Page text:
Since I live in a motley urban jungle, there’s always an eclectic mix of cars swinging by. But lately, I’ve been noticing a lot of sleek little Lexus CT200H hatches around. At first, I thought my eyes were deceiving me. A Lexus is usually driven by a banker, who wants a big comfy couch of a car. Why wasn’t this a Scion? Or for that matter, a Prius?
So naturally, I had to check one out for myself. Up close, it definitely looked more like a Scion. All aggressively hard edges, creased contours, and insouciantly low to the ground. What banker would want their butt so close to the asphalt?
Inside, the CT200H was a totally different story. It was all Lexus, and then some. Practically everything was well-upholstered, from the doors to the seats to the headrests. And so ergonomic, my physiotherapist would have been in heaven. I could adjust the driver’s seat a dozen different ways, servicing the tangled stress of muscles in my back, shoulders and legs. What’s more, four simple memory keys on the driver’s door meant that other drivers with completely different seating needs could get the same treatment.
Since it was a hybrid, there was so much to look at, and choices to make. Should I go eco? Should I go sport? Ooh, the speedo lit up with a blaze of red when I hit sport! Should I go for maximum brake regeneration? And of course, there was satellite radio. This was a tekkie’s dream, with all kinds of digital doodles on the display screen and dashboard, showing battery regen, eco considerations, and a gear shift lever that seemed to be patterned after a Cyrillic numeral.
But it seemed someone at Lexus has a sense of humour. The parking brake was strictly old-school, a pendant-type contraption in front of the firewall – and next to the way-cool aluminum pedals – straight out of a 1963 Valiant!
For those who aren’t familiar with Toronto’s roadways, this summer, the neighbourhood looks like this. See where all those blue traffic cones are heaped up, one on top of another? That’s where I live. So having a hybrid with its fuel-sipping ways was heaven-sent. Getting through the calamity of congestion that rules Toronto’s roads requires a small, agile set of wheels that’s easy on gas. And I have to say, the Lexus did so, with great style and panache.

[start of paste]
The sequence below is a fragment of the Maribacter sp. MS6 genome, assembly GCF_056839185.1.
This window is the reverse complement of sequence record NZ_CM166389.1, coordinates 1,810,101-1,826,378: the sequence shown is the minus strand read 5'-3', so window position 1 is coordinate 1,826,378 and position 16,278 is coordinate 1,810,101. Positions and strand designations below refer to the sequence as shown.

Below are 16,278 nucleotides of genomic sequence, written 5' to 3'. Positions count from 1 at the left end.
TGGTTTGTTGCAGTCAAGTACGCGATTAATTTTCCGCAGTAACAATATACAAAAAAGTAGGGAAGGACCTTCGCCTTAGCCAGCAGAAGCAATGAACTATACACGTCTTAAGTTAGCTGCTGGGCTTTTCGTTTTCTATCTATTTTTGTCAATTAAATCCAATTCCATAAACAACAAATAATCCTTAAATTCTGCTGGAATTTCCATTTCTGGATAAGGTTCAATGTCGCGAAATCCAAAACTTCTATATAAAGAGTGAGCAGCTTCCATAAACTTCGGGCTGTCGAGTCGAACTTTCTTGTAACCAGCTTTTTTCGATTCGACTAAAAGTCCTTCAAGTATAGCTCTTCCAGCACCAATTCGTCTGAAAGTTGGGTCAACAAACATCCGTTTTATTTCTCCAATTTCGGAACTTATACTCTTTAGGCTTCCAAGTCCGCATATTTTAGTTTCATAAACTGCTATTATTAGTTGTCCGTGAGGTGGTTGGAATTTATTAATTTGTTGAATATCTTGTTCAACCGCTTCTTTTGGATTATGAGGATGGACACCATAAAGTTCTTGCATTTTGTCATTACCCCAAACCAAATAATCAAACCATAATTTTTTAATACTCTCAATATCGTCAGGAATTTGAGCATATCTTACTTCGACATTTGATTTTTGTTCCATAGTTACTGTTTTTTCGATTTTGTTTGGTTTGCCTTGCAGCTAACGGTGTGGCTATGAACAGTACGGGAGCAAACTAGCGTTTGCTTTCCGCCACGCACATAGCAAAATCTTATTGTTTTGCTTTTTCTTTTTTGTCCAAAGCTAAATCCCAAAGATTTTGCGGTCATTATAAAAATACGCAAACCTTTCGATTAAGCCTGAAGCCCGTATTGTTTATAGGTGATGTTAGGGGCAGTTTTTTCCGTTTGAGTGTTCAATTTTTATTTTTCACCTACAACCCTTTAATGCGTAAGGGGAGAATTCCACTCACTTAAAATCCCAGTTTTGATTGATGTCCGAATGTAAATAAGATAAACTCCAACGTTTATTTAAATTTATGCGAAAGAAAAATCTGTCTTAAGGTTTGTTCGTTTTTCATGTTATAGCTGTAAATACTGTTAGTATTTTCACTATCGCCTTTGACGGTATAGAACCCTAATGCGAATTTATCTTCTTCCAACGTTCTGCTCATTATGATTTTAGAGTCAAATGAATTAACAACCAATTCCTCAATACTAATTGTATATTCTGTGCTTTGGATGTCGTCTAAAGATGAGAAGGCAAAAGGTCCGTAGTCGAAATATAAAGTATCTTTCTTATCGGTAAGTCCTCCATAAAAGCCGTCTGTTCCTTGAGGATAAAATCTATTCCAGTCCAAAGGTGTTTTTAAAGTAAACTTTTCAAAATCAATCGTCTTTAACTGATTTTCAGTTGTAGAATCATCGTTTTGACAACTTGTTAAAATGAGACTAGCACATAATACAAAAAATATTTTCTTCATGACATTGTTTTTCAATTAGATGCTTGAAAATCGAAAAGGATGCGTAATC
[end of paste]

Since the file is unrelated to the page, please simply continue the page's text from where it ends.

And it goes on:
One evening, we went for dinner with cousin Irving, who was in town from Montreal. He fell in love with the luxe, sporty feel of the car. But then – we got lost in the Junction, right by the three-way railroad tracks. That’s when we could have used a navigational system, but my Sport package didn’t come with navi. Well, it gave us an excuse to draw out the drive, and kvetch up on news.
This was one of the quietest cars I’ve driven, and not just because it was a hybrid. All that upholstering kept the cabin silent, save for the chatter between us. When we finally parked, I got ready to step out when oops – I almost forgot to turn the engine off! That actually happened more than once.
Then there was the matter of the trunk, which I was sure would be compromised by the hybrid battery. But it was reasonably sized, big enough to accommodate a weekend’s worth of luggage and groceries. It also had a cool hidden compartment for stashing contraband cat food. Or whatever you’d want to hide under there.
And at the end of the week, having set it on maximum eco and brake regeneration, I was thrilled to find that I had saved on gas. While I usually use 1/4 of a tank for my 180 or so kilometres a week, I barely used 1/8 of a tank.
So when your neighbourhood gets taken over by construction crews, and there are more front-loaders than there are cars, the Lexus Ct200H could be a life-saver.
It’s elegant, sporty, comfy and frugal.
These days, you can’t ask for much more than that.